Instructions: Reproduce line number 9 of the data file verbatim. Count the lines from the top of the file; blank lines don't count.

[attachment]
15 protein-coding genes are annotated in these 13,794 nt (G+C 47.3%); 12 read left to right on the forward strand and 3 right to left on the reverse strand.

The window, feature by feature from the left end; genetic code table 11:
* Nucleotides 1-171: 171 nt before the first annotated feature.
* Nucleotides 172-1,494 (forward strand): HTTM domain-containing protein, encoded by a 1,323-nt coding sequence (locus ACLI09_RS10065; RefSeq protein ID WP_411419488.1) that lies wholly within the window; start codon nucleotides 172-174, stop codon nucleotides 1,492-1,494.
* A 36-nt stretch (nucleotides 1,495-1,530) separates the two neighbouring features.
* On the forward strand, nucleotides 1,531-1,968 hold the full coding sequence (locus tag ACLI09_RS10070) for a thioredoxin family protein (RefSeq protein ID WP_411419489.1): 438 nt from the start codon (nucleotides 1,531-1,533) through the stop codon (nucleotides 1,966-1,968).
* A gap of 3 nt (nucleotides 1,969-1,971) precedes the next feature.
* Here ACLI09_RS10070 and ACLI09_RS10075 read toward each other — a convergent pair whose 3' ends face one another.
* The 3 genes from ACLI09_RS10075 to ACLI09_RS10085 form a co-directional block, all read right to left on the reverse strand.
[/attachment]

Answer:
* The 3 genes from ACLI09_RS10075 to ACLI09_RS10085 form a co-directional block, all read right to left on the reverse strand.